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Split deepens over Russian doping scandal

By Stephen Wilson Associated Press

RIO DE JANEIRO – The split between Olympic leaders and global anti-doping officials over the Russian doping scandal continues to deepen.

The World Anti-Doping Agency fired back on Monday, a day after IOC president Thomas Bach suggested the agency was to blame for the last-minute chaos over the participation of Russian athletes in the Rio de Janeiro Games.

Bach said the agency should have acted sooner on evidence of state-sponsored doping rather than release the damning report by Canadian investigator Richard McLaren so close to the games, which open on Friday.

“While it is destabilizing in the lead-up to the Games, it is obvious, given the seriousness of the revelations that he (McLaren) uncovered, that they had to be published and acted upon without delay,” WADA president Craig Reedie said in a statement Monday.

Reedie, who is also an IOC vice president, told the AP that he wanted to set the record straight after Bach’s comments by explaining the agency’s handling of the allegations against the Russians.

“He seemed to use WADA as a diversion in some way,” Reedie said. “We thought in all honesty we needed to just explain the position and what we tried to do.”

WADA and Bach have been at odds since the agency publicly recommended that the IOC impose a total ban on Russia’s Olympic team following McLaren’s report detailing state-directed doping across more than two dozen winter and summer sports.

“It’s unfortunately just before the Games,” Reedie told the AP. “It was caused by very, very serious evidence of wrongdoing. There was little time to resolve it, and so it was likely to destabilize the situation.”

Asked about the divisions with the International Olympic Committee, he said: “Most of us will get over this. It’s all perfectly civilized.”

On Sunday, Bach defended the IOC’s decision not to ban the entire Russian delegation, and said the IOC was not responsible for the timing of the latest WADA report, which came out on July 18.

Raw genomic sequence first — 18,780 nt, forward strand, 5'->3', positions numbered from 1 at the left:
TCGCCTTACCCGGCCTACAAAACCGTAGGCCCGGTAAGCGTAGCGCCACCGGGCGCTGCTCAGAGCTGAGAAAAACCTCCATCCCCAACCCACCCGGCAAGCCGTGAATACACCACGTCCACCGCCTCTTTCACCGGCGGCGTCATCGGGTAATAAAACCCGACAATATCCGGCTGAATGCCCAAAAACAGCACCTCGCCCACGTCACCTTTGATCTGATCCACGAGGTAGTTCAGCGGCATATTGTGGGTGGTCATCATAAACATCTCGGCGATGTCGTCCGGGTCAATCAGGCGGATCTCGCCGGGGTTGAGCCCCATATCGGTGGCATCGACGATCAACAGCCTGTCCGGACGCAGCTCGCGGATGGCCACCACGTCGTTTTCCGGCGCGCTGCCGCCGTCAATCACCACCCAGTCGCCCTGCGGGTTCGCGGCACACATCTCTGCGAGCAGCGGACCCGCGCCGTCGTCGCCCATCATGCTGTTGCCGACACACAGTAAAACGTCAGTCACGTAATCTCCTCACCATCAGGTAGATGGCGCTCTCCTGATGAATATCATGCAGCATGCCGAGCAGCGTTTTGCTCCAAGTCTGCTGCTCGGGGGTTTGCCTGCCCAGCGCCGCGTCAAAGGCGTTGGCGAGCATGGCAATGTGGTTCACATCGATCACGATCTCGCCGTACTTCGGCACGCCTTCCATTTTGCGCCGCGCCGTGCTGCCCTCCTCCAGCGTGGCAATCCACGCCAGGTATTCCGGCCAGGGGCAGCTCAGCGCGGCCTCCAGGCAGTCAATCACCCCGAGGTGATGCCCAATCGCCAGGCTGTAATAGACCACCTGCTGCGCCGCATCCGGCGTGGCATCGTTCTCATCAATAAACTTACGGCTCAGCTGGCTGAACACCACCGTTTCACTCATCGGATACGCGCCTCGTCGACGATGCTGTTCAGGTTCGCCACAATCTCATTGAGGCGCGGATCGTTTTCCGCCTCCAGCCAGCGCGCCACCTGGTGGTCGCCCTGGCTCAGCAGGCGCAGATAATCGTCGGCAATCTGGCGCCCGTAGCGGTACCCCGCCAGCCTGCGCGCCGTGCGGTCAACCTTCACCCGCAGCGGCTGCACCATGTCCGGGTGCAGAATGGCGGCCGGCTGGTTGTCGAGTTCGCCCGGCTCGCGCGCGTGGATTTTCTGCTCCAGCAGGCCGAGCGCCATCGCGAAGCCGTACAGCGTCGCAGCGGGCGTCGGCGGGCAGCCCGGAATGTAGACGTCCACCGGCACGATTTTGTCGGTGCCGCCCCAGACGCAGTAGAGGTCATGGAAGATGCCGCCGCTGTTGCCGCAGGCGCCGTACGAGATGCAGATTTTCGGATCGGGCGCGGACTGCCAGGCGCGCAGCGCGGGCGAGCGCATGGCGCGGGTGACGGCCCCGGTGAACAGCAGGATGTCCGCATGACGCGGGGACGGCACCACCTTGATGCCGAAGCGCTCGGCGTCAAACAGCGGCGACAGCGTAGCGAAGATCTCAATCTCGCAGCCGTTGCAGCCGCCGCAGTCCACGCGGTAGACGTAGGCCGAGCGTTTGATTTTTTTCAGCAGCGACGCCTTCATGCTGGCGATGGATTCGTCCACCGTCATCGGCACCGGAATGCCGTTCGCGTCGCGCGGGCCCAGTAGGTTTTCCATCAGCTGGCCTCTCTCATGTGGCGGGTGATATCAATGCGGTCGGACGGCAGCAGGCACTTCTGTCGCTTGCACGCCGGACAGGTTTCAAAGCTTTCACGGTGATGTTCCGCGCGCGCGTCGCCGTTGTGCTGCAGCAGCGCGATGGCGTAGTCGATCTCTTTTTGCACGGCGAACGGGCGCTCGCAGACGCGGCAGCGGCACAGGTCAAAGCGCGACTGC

On July 24, the IOC placed the burden on international sports federations to determine if Russian athletes should be allowed to compete in Rio. More than 100 Russian athletes – including the track and field team – have been excluded, with more than 250 declared eligible by the federations so far.

“The IOC is not responsible for the timing of the McLaren report,” Bach said. “The IOC is not responsible for the fact that different information which was offered to WADA already a couple of years ago was not followed up. The IOC is not responsible for the accreditation or supervision of anti-doping laboratories.”

WADA, which was created by the IOC in 1999 to lead the anti-doping fight, and receives half of its funding from the IOC, issued a long statement defending itself.

“WADA wishes to factually clarify that the agency acted immediately on allegations concerning Russia when it had corroborated evidence and the power to do so under the World Anti-Doping Code,” it said.

WADA said it set up a commission headed by Dick Pound to investigate allegations of systematic doping made in a documentary by German broadcaster ARD in December 2014. The agency said it acquired new powers to investigate in January 2015.

Pound’s report, which was released in November 2015, detailed widespread cheating in track and field and led the IAAF to ban Russia’s entire team. Pound said he also found that doping in Russia was likely not restricted to track and field, and that Russian secret service officers were present in the Sochi and Moscow laboratories. But Pound said he did not uncover “concrete evidence” that the Russian government was manipulating doping controls.

WADA said it acquired strong evidence of Russian state involvement in early May, when CBS’ “60 Minutes” and The New York Times published allegations by Moscow’s former lab director, Grigory Rodchenkov. That led to McLaren’s investigation, which corroborated Rodchenkov’s claims that dirty samples of Russian athletes were replaced with clean ones during the 2014 Winter Games in Sochi.

Since then, WADA director general Olivier Niggli said, the agency “facilitated the transfer of relevant information that is available to date” about individual Russian athletes to the various international federations.

Responding to Bach’s swipe about supervision of the Russian doping labs, WADA said its focus is on the “technical abilities” of the labs. It noted that it suspended the Moscow lab in 2015 after violations were cited in Pound’s report.

“Addressing corruption within the anti-doping system – including state or secret service interference in laboratory operations – will be one of the topics discussed” during a WADA conference in September, the agency said.

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